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Is there a length limit to a string? In a flat file?

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Contributed by kiat on Dec 21, 2001 at 16:56 UTC
Q&A  > strings


Description:

Hi,

Is there a length limit to how long a line of text can be stored in a flat file, without any line breaks? Does having longer lines make perl more error prone, ceteris paribus?

cheers,
kiat

Answer: Is there a length limit to a string? In a flat file?
contributed by Biker

Juerd already answered this from a Perl point of view. I'll answer the file oriented part of the question:

A file does have no notion of 'lines'. A file is an ordered collection of bytes with specific values. It is the software that reads and/or writes the file that decides what a line is.

The convention says that in the DOS/Windows world a line is delimited by CRLF and that in the UNIX world a line is delimited by LF. But this is only a convention. (Which is clearly indicted by the fact that DOS and UNIX have different conventions. ;-)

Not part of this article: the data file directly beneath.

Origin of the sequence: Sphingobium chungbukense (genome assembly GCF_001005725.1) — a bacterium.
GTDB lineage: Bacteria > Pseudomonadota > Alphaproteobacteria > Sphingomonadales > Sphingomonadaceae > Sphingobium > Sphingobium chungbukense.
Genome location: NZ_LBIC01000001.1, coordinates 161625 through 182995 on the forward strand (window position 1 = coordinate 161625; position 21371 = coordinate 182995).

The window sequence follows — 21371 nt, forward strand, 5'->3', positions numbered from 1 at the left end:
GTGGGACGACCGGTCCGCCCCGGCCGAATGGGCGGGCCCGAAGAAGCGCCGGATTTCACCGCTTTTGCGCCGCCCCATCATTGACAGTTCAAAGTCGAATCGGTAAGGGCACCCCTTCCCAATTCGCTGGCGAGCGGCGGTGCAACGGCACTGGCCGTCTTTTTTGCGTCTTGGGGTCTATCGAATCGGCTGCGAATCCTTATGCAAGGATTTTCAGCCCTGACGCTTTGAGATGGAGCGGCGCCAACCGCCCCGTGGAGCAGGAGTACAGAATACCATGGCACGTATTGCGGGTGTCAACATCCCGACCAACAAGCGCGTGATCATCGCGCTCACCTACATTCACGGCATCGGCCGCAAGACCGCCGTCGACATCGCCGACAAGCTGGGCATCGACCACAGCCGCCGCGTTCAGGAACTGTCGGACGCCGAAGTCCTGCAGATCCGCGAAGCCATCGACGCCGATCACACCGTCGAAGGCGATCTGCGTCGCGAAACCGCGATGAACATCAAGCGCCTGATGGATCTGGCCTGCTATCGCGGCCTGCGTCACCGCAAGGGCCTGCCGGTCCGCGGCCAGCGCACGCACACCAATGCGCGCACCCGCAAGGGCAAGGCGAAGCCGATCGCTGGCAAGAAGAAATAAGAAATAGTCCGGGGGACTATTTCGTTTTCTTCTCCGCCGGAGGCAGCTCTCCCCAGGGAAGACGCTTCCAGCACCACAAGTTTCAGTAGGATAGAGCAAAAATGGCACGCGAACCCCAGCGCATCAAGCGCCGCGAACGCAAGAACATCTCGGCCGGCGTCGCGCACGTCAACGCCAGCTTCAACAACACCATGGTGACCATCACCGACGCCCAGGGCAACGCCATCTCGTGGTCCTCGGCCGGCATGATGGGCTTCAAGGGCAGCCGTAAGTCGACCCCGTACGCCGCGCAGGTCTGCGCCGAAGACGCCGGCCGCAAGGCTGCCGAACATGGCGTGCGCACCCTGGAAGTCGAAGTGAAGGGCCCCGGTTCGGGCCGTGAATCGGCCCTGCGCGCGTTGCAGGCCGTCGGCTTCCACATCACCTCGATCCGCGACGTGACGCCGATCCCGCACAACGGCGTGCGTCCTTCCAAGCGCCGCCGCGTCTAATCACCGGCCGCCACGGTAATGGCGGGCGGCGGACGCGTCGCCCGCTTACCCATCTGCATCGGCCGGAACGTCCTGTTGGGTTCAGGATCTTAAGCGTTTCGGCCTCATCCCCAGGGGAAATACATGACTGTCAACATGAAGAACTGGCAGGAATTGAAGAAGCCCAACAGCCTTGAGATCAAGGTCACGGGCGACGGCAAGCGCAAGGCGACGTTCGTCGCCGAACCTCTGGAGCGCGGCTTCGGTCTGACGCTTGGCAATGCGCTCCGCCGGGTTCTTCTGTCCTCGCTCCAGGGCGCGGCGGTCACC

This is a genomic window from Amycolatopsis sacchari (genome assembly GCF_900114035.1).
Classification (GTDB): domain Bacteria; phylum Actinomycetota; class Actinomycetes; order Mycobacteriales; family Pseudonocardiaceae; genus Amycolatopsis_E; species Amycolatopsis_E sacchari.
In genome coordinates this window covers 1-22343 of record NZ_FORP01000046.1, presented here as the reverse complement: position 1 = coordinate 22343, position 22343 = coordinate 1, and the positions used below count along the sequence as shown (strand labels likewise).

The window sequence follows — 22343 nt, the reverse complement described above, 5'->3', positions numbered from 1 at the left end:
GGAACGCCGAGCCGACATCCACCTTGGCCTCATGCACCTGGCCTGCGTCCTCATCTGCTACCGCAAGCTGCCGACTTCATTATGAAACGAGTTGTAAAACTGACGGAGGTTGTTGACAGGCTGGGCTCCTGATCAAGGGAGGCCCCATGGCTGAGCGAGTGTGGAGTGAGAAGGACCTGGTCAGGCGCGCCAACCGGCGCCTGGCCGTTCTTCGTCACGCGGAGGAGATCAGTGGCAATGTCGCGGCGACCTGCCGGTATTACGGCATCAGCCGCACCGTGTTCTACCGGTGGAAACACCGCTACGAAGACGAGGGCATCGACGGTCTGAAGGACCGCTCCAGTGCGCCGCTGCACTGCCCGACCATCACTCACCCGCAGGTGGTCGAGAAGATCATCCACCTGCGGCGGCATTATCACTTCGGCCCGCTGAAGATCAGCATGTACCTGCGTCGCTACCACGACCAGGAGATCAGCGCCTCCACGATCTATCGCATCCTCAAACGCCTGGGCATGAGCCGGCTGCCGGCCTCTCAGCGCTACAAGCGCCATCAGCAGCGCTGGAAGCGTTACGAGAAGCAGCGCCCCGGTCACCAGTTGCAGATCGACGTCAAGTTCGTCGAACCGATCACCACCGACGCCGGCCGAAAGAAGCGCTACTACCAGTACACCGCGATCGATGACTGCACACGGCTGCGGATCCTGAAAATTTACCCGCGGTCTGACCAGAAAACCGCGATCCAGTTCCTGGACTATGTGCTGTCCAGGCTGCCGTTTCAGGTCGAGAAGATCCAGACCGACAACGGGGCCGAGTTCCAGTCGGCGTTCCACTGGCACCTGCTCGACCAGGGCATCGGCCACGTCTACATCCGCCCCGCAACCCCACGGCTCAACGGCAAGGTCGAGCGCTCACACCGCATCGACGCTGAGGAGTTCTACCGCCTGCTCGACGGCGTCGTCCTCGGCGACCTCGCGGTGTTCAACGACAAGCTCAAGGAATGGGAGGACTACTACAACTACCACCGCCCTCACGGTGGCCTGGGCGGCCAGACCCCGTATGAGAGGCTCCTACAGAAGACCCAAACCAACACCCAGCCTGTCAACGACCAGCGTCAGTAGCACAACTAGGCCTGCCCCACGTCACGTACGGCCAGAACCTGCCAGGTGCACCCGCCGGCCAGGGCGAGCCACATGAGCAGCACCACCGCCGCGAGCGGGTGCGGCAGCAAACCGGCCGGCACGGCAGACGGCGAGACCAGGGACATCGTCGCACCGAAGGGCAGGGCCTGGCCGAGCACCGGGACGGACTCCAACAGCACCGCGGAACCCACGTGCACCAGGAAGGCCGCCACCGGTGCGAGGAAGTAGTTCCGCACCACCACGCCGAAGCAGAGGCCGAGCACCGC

As long as your file system can cope with it, you can make the file as big as you want. You can thereby store as long a 'line' as you want in the file.

Answer: Is there a length limit to a string? In a flat file?
contributed by Juerd

Perl has no string length limit.
You are only limited by the amount of memory that is available. Fortunately, having long strings does not make perl more error prone. Perl is famous for its great string capabilites.

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